Having an evil alignment is not being compelled to kick puppies, steal from widows, murder random strangers, or otherwise pursue homicidal behaviour. Rather, you simply lack compunctions about performing certain acts under the right circumstances. Perhaps you are a professional assassin who is willing to kill for money, as long as the target isn’t a child, a pregnant woman, or whatever else contravenes your personal code. Perhaps you are a knight from a long armigerous pedigree who doesn’t care about the suffering of peasants, viewing them as chattel to be exploited, but who will go to lengths to defend the honour of a noble maiden. Perhaps you are not above sabotaging the property of your rivals to ensure that your endeavours succeed, such as committing or commissioning arson on your competition’s warehouses, carts, or ships.

Remember, as well, that most evil people aren’t evil for the sake of being evil. Rather, they justify their actions with such sentiments as “they had it coming” or “it’s for the greater good”. Only creatures like fiends, which are born from the essence of evil, are incorrigibly corrupt. If you want your character to be evil simply for the sake of being a public menace who will likely bring the campaign crashing down around him through compulsive malfeasance, make a new character.

Evil Doesn’t Mean Stupid

Picking the pocket of the duke in your private meeting, cheating at dice in a public game against the city’s chief legal official, dropping your trousers in front of the lord’s daughter… there are innumerable examples to be found of utterly moronic behaviours that players have pursued with their characters under the flag of ‘evil’. All are bound to end badly if you try them, and it’s not going to be the DM’s fault.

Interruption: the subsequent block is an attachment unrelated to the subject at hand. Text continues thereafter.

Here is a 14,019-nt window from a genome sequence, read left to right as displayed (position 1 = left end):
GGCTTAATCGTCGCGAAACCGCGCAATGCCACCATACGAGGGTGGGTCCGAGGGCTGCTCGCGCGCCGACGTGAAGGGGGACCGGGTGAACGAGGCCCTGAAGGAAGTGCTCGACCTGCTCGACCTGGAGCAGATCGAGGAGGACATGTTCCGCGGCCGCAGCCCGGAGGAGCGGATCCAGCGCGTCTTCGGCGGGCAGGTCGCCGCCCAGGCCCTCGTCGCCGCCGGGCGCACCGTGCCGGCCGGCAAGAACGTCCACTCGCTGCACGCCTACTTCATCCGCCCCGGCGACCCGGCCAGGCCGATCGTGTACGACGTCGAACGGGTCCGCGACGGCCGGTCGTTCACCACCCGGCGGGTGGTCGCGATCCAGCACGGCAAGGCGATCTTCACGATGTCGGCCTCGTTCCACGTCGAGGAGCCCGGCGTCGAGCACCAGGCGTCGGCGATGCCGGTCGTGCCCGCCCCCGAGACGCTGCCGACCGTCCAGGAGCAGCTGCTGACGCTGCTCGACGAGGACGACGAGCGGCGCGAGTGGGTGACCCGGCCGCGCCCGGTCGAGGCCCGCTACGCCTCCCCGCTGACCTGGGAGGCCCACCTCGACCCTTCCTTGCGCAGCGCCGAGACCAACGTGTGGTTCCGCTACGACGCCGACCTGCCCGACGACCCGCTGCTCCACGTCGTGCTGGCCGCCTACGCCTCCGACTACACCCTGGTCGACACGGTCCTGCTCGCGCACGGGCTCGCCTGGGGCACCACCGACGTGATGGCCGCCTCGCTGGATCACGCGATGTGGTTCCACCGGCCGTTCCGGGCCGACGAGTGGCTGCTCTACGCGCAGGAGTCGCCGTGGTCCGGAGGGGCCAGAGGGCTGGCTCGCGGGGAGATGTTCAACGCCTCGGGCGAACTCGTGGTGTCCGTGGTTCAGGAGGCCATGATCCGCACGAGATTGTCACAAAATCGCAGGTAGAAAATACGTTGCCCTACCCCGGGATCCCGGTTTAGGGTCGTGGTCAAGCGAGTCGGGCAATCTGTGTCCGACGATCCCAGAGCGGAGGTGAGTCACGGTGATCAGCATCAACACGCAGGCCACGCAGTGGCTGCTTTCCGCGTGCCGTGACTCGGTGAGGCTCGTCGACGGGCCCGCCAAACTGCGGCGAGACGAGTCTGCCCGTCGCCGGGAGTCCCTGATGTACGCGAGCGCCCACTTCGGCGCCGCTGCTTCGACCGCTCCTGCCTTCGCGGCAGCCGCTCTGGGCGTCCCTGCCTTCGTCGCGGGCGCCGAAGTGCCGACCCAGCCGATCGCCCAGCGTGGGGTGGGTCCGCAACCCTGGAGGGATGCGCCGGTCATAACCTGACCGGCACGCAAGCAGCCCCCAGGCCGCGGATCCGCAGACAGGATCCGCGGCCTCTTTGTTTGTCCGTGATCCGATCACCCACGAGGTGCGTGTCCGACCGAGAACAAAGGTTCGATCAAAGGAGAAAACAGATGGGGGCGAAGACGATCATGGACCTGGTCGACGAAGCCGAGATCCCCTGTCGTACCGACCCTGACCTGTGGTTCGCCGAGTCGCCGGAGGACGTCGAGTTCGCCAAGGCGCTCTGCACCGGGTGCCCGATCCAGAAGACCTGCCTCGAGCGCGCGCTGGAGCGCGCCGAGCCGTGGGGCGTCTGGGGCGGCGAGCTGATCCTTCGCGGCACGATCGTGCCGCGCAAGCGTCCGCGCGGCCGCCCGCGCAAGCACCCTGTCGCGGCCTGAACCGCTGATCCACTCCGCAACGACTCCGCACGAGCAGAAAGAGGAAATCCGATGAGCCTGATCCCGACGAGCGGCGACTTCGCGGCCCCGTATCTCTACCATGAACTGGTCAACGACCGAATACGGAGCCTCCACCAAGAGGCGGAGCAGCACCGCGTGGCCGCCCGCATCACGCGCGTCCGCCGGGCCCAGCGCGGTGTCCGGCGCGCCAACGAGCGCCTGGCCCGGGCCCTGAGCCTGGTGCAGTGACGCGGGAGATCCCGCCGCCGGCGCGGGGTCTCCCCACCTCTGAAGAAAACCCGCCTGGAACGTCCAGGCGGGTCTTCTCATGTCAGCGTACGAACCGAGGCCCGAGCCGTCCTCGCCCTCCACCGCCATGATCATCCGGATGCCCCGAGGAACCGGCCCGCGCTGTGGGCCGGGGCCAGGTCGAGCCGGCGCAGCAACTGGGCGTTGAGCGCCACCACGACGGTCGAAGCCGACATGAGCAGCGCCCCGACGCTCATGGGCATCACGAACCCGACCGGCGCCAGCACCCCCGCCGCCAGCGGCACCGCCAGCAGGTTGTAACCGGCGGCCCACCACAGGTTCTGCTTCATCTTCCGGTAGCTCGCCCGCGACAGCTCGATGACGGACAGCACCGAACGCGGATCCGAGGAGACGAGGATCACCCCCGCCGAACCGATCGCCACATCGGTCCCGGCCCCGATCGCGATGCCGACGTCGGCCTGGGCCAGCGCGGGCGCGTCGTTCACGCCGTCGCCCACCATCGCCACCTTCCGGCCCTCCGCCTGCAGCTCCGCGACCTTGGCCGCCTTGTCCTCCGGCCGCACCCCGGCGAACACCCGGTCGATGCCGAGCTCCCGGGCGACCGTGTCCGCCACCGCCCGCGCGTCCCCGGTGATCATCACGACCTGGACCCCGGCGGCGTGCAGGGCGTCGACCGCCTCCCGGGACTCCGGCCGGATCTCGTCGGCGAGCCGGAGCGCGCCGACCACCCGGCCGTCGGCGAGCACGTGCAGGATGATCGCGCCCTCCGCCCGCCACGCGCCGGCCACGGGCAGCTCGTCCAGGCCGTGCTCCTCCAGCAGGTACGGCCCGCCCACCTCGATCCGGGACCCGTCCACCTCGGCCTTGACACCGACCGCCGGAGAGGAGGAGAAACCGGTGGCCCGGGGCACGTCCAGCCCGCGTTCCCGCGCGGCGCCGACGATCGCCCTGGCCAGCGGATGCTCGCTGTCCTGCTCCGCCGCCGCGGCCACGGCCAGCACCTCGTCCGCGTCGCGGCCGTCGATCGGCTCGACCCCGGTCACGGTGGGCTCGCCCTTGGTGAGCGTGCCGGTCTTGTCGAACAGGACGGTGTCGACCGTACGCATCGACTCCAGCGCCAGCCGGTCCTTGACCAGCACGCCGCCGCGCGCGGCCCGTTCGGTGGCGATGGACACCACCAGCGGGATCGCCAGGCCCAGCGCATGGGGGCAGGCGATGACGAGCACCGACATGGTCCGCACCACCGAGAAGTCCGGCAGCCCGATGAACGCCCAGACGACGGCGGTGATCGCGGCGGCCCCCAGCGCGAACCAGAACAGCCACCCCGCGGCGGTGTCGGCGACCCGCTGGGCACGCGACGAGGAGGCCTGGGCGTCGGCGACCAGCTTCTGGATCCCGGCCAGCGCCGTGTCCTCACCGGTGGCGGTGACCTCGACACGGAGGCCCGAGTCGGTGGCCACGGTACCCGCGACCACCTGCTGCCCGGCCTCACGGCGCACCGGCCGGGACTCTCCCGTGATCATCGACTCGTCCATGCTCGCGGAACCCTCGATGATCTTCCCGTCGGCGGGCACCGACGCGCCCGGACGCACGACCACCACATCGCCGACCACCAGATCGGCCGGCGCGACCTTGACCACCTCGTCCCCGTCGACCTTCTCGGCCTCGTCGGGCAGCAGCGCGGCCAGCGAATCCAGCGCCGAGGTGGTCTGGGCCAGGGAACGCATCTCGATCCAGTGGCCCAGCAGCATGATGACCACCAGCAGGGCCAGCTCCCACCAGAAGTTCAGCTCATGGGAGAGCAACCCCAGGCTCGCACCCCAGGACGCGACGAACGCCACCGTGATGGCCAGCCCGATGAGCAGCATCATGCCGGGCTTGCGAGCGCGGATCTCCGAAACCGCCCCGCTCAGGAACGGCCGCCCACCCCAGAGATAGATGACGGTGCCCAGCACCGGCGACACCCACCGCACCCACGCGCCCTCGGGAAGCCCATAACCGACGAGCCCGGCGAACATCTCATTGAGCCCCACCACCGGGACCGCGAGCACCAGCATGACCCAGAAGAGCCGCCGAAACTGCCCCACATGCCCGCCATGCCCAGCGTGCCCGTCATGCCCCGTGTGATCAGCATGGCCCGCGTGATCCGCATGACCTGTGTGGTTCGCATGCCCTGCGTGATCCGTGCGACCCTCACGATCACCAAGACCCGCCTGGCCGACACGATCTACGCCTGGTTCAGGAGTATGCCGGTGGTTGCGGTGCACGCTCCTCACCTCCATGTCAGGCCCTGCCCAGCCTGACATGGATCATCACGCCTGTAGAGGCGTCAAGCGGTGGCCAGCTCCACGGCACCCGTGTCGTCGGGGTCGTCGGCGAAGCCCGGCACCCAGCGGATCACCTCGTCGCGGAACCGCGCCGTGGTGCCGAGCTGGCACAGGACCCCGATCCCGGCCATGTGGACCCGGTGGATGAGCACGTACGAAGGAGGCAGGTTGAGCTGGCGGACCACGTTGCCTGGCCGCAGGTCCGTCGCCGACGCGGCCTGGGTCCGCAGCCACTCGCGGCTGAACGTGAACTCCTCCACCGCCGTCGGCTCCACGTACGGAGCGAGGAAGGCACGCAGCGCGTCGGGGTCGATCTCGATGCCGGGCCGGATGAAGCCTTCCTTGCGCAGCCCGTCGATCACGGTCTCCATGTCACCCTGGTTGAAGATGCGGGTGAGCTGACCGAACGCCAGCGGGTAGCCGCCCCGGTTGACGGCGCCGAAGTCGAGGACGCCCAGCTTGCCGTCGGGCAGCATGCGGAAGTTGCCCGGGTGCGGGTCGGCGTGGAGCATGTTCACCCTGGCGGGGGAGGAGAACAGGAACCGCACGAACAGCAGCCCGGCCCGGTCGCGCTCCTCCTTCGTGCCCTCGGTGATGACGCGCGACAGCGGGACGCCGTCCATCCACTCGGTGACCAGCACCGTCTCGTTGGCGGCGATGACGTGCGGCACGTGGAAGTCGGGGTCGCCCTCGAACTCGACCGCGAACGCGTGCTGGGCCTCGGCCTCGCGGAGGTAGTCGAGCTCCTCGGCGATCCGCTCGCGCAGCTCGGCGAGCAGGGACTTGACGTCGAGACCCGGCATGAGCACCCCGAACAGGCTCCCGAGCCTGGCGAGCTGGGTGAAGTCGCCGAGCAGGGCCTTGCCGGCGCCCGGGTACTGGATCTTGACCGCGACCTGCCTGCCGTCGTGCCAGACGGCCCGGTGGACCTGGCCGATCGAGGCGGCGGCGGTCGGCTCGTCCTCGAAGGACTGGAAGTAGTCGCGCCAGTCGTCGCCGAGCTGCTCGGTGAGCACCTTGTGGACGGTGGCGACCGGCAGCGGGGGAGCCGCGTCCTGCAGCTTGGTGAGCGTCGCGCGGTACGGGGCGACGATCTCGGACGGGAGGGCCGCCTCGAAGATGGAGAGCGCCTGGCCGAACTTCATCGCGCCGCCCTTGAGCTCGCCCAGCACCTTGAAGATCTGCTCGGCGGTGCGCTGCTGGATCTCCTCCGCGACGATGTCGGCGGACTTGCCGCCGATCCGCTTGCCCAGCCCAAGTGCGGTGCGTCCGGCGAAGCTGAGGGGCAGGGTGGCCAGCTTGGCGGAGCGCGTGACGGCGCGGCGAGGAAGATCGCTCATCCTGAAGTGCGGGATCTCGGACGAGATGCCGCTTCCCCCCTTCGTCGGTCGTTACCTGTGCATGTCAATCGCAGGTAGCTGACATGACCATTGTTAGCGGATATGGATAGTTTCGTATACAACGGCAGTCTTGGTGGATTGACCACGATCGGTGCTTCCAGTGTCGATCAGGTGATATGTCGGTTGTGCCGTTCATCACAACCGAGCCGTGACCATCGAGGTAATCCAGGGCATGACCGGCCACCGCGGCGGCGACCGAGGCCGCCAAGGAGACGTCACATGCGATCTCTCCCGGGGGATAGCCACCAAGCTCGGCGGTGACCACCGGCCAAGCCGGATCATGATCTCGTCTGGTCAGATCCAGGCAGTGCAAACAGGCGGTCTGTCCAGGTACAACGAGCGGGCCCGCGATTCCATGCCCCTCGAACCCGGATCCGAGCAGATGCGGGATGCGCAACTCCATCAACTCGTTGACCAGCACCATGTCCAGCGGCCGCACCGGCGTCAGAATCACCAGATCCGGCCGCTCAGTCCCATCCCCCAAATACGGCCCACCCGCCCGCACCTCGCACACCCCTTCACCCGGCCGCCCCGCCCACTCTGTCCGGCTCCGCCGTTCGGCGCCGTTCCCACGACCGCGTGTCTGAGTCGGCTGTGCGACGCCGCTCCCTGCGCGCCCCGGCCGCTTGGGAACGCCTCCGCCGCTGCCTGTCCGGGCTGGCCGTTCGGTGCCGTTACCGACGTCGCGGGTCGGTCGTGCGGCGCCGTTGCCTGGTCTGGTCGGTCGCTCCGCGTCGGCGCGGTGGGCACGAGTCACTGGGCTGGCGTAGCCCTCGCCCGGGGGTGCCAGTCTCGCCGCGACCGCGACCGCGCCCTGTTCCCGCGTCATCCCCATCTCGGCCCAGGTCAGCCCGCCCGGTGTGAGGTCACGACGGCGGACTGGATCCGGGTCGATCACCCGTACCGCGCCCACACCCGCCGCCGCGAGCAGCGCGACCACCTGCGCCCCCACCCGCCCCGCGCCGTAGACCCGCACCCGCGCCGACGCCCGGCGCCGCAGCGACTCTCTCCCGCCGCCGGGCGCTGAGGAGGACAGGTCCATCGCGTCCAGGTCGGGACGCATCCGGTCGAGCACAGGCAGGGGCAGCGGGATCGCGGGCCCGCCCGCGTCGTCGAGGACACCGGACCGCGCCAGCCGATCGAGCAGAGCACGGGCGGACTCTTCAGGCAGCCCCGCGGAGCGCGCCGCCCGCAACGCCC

If your character is going to be the personification of your id, make a new character.

Don’t Steal From The Party

This was technically already laid out in the first heading (“Be A Team Player”), but it’s so important that it bears worth including twice. Nothing, nothing at all, will drive a wedge in the party faster than one character pilfering or hoarding another character’s share of loot. You might think, “my character is selfish and would keep all the treasure”, but what you will say is, “Everybody, I found all this gold over here!”

If you can’t handle your character sharing the loot, make a new character.

Putting It All Together

Playing an evil character isn’t more freedom, it’s more responsibility. You may have to contrive your character’s reasons for joining an adventure, sharing a bunch of treasure, or not taking an action that would disrupt the campaign. In many ways, the worse the character is, the better the player has to be as a person; a selfish player with a selfish character is a recipe for disaster.

If you want to make a character that is a professional sociopath hellbent on wrecking the campaign, go and do an evil playthrough of a single-player video game. Don’t ruin everyone else’s good time. D&D is a collaborative game, not a platform for your narcissistic fantasy. Be a team player or don’t play.


Taylor “Ipsimus Arcanus” Reisdorf is the lead writer for Dungeon Master’s Workshop. You can follow him on Twitter and on Facebook, and you can support more articles like this by becoming a patron on Patreon.